Business / Economy

Foreign experts confident of China's long-term prospects

(Xinhua) Updated: 2015-08-27 17:19

WASHINGTON/BUENOS AIRES/LONDON - Foreign experts on China's economic development have expressed confidence in China's long-term growth potential after the steep fall of its stock markets on Monday and Tuesday, dismissing claims that China is the cause of economic reversals.

Recent volatilities of China's stock markets and currency depreciation are "natural" as China meant to transit from an export-driven manufacturing economy to an economy based on internal consumption, saving and investment, Chairman of the US-based Principal Financial Group Larry Zimpleman said in a recent interview with Xinhua.

Zimpleman, also chief executive officer of the company, said that he remains confident about China's economy as the government has long been "trying to re-engineer the economy."

"This is a difficult transition," he said. "The natural consequence of that is there is going to be volatility."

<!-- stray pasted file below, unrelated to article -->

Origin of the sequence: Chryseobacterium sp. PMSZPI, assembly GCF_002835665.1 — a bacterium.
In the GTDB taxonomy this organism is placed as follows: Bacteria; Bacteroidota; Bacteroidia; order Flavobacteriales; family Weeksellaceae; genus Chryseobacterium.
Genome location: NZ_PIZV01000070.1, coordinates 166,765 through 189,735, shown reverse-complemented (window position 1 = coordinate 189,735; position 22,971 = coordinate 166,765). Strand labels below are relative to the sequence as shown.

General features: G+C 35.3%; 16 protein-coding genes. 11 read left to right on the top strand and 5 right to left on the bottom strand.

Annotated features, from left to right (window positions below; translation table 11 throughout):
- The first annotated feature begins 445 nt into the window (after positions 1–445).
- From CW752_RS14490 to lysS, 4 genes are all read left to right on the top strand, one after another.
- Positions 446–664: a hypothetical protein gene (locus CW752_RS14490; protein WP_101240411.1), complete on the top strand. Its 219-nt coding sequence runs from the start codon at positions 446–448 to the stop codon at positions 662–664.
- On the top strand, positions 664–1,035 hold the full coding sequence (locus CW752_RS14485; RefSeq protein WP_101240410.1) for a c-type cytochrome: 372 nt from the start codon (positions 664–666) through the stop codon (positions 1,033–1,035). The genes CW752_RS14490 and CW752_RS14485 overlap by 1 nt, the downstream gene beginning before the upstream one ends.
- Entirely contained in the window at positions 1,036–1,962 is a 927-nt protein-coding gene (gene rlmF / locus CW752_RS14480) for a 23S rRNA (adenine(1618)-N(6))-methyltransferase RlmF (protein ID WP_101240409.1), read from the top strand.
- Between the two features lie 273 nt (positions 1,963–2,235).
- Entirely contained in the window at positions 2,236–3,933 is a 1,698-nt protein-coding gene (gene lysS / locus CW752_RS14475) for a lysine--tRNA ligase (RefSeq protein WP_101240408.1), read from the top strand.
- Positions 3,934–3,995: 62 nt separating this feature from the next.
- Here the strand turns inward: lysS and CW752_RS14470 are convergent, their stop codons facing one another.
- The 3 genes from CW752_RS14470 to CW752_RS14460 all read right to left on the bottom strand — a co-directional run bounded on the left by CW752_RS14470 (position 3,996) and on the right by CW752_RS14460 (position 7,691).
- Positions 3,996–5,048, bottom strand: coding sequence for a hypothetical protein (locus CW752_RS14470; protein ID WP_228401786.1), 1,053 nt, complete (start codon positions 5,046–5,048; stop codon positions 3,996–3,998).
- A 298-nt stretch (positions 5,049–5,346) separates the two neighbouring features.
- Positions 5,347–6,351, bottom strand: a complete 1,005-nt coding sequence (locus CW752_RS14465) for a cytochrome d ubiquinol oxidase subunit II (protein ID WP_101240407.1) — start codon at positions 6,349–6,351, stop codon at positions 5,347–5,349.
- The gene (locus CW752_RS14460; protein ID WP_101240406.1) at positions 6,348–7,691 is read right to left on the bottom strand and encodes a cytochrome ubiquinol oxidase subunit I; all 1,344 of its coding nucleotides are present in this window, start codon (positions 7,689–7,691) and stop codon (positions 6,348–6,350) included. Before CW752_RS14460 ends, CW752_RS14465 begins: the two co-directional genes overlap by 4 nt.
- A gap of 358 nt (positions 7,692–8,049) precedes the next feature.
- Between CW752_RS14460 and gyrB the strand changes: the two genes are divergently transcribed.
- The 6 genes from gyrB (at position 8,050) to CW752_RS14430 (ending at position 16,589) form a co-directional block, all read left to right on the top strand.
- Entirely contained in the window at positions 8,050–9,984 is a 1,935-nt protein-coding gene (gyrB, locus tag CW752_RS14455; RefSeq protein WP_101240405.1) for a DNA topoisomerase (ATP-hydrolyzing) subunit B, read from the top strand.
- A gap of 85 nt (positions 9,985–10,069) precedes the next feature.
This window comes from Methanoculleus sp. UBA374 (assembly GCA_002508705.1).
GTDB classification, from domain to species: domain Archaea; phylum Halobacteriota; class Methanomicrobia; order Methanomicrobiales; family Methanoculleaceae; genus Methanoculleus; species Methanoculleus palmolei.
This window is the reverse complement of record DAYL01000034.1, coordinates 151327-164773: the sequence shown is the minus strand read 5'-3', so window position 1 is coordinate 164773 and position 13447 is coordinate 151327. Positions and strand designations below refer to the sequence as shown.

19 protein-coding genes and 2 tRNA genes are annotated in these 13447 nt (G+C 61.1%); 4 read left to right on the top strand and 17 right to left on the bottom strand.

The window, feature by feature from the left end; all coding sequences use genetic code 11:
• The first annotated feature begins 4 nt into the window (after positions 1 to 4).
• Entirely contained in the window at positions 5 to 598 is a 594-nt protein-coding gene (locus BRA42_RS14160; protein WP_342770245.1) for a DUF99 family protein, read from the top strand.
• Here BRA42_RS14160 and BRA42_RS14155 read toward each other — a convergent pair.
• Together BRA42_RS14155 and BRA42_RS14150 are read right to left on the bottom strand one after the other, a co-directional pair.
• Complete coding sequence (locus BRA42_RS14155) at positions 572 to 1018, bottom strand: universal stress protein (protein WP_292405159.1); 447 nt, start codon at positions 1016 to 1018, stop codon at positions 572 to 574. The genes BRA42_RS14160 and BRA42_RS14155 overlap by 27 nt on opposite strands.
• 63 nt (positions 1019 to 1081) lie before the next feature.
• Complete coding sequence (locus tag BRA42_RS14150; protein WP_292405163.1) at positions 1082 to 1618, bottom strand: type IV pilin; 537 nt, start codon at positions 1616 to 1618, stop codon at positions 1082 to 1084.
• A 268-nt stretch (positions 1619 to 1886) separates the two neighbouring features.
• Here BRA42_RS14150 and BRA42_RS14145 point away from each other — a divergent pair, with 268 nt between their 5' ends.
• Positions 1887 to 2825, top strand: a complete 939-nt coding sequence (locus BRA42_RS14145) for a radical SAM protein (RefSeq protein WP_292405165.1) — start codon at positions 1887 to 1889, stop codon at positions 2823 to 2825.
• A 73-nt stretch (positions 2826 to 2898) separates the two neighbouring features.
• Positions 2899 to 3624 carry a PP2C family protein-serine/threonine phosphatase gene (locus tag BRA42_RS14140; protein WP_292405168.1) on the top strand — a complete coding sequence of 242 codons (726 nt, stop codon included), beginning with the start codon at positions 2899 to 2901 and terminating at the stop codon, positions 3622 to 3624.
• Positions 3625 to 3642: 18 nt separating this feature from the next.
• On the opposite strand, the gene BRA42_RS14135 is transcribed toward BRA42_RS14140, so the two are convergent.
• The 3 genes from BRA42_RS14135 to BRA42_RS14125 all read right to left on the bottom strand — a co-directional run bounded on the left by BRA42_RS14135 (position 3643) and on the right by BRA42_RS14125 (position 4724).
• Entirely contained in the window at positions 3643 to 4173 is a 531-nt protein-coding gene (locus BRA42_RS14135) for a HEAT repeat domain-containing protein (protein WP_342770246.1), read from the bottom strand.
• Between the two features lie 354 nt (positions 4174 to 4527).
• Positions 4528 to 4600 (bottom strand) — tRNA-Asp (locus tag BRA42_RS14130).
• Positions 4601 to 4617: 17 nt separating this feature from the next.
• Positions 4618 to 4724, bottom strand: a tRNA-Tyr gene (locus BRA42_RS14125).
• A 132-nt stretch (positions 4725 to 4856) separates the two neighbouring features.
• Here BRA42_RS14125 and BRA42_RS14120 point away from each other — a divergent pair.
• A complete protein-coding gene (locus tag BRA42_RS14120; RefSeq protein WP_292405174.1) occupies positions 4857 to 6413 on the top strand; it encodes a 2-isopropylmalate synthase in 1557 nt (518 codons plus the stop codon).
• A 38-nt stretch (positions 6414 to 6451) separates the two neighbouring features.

It is "the right thing to do" and "the right shift of the economy" as it will make China's development more sustainable and depend more on China's domestic market instead of the overseas one, Zimpleman said.

Talking about the recent rising concerns about the Chinese government's intervention in the stock market and the depreciation of the Chinese currency, the yuan, against the US dollar, Zimpleman said those interventions are "not unusual for a government" and "perfectly logical" as the government has a role to support the economy and manage the capital market and exchange rate.

"The United States government through Federal Reserve has been involved into the capital market for the last seven years. They were influencing single interest rate, pushing interest rate down," said Zimpleman, adding "the European Central Bank in Europe is doing the same thing."

"Every government to some extent is watching its currency. And in fact if they get outside what they think it is reasonable area they start to take steps to manage that," Zimpleman said.

"At this point I would say I don't see anything that causes me great concern" as the actions taken by China's central bank are "almost like using a tire pump to push a little more air into the tire because the tire was going to be a little bit flat," Zimpleman said.

Although China wields a strong economic influence on the world, China is not to blame for the current economic reversals, Gustavo Girado, director of the Asia and Argentina consultancy, said in a recent interview with Xinhua.

"I do not believe that all of these problems are due to China's economic reality. The global economy is undergoing a time of important adjustments, particularly in the European Union (EU) as it grapples with Greece's debt," he said.

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